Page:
Family Life


10 min Read

Is parenting harder than ever before?

Two kids standing next to each other in a sort-of hug

When a couple has a child, standard practice is to hit the ground running as if the delivery room doctor handed them a baton and said: “On your mark, get set, parent!”

Fast-forward a few years and parents exclaim how rewarding-life-changing-enjoyable parenting is. In the same breath, they tell you it is also exhausting-stressful and the biggest challenge of their lives. The brutally honest ones will lower their voices to a hushed whisper and confess that as much as they love their kids, they were blind-sided by how much work it entails.

Parenting has never been easy, but is it getting harder? The expert opinion is yes.

The pace and demands of modern life, high standards of perfectionist parenting and mounting workplace pressure are part of the problem. Combine this with longer work hours that spill over into private lives thanks to technology, lack of affordable child care and policies that are unfriendly to families, and it’s no wonder family work/life balance is leaning toward chaos.

“There are higher expectations associated with both work and parenting, so being a good mother today involves a lot more time spent with your child than before and being a good employee also involves more time,” says Glenda Wall, associate professor of sociology at Wilfrid Laurier University. “Workplaces are not designed for dual-income families where both parents have parenting responsibilities,” she says.

Rather than workplaces and government adapting to the changing needs over a 30-plus-year period, families have born the burden of trying to keep all the balls in the air. The response to overload has been to continue to raise children traditionally while managing increasingly demanding schedules.

“All the discussion around work-family balance has come to be focused on ways to cut back on work and spend more time with your family. We have not caught up to the reality of dual-income families that dominate our society,” Glenda says.

Parents must choose between daycare (which in the 1980s was seen as perfectly acceptable but is now often looked down at as outsourcing the job of raising children), or down-shift to part-time work, consider a career change, or become stay-at-home moms, or increasingly, dads. Regardless of what parents decide to do, they shouldn’t have to accommodate a flawed system. Especially when having healthy children provides a service to society, says Glenda.

What’s worse, divide-and-conquer mommy wars have turned what could be a supportive environment into a competitive sport, which deflects from the real issue: society has left families behind.

“You wonder if there isn’t a bit of a backlash around mothers returning to work. As a society we say it’s acceptable, but it’s sort of been ratcheted up on the side of ‘What are you doing for your child lately in addition to working?’ Women are feeling this huge burden around that,” says Wendy Hall, professor in the School of Nursing at the University of British Columbia and specialist in paediatric behavioural sleep patterns.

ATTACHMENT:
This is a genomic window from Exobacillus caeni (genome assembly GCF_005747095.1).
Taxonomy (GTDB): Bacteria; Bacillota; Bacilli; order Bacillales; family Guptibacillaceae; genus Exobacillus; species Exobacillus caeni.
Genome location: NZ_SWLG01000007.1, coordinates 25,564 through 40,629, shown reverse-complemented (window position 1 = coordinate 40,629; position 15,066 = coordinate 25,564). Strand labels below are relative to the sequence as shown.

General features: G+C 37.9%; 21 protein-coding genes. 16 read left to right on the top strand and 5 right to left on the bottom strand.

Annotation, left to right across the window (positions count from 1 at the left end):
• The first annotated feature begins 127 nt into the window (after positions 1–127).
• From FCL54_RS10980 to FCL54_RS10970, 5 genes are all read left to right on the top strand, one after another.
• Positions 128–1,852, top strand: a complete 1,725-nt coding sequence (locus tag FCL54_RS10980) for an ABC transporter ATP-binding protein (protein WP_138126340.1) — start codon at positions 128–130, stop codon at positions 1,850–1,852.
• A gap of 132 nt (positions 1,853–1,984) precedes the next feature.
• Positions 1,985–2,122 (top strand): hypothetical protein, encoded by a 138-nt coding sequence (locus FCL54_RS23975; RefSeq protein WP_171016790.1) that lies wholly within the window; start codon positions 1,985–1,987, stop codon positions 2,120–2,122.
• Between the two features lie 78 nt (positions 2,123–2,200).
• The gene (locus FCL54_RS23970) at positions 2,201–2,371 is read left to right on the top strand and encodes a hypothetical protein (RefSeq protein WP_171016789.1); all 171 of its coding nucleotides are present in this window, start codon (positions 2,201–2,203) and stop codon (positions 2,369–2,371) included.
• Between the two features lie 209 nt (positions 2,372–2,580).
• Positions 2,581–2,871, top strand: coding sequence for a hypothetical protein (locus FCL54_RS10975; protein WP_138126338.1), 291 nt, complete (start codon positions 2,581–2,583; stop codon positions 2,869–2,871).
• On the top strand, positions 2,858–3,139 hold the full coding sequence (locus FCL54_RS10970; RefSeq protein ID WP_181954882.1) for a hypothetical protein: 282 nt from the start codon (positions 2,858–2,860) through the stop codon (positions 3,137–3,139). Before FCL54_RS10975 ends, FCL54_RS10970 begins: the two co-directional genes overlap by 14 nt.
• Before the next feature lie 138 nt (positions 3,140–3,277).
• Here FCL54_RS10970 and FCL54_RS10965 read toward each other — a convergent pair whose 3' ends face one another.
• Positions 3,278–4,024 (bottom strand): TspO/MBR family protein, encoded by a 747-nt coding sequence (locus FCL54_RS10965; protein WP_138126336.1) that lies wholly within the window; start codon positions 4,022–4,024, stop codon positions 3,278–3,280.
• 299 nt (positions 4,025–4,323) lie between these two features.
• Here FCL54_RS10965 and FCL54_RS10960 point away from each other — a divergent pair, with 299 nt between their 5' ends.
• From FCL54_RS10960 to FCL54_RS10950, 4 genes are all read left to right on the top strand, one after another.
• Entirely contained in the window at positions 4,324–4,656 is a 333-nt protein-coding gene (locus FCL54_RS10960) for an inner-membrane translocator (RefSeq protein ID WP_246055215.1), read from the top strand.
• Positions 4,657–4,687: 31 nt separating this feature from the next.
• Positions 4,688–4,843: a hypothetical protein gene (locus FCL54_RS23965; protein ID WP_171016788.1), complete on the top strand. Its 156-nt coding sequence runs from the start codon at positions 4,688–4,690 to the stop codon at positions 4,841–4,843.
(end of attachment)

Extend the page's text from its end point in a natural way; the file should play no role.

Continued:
We work overtime at our jobs and as parents and attempt to raise children according to the values we were brought up with – home-cooked dinners, bedtime stories, homework support—the guilt-inducing defeat we feel, or that is projected onto us, is actually our system failing us.

Anne-Marie Slaughter made headlines two years ago when her story “Why Women Still Can’t Have It All” appeared in The Atlantic. In it, she admitted she was relieved her two-year term at the U.S. State Department was up, because her teenage son was struggling in school and she wanted – needed – to be more available to him. When Marissa Mayer was appointed the COO of Yahoo!, The Economist speculated how she would manage the job when she was expecting her first child at age 37. Mayer’s plan to not take a maternity leave raised even more eyebrows.

The baffling question is why society hasn’t made a better attempt to adapt to working mothers when 70 percent of families are dual-income and two-thirds of women with children under three are in the workforce. Surely, when working mothers are the statistical majority and cultural norm, the recurring theme of women having to drop out of the workforce or suffer career setbacks should have been addressed by now.

Another cultural phenomenon making it harder for parents is—paradoxically—the child development community. Though research into children’s health and development is critically important, it has also put parents under enormous pressure to parent the “right” way, setting the stage for people to silently judge or openly challenge them, says Andrea O’Reilly, women’s studies professor at York University in Toronto.

“We are really professionalizing the work of raising children. In some ways, this could be a positive thing because it may give more respect to mothering but I think the bad sides, if you will, outweigh the potential benefits,” Andrea says.

Wendy says that when experts offer conflicting information and advice about parenting, parents can begin to doubt their own skills and lose confidence in their abilities. They follow experts’ recommendations to ensure the optimal health and safety of their child, not because it feels natural but because they feel they should.

“Health care professionals say, ‘The first few years of life are critical, babies need lots and lots of stimulation, they needs lots of opportunities to develop their skills and abilities’ and while that’s true, it’s kind of like we overdid that message,” she says about the loss of downtime and increase in structured activities that is running many parents and children ragged.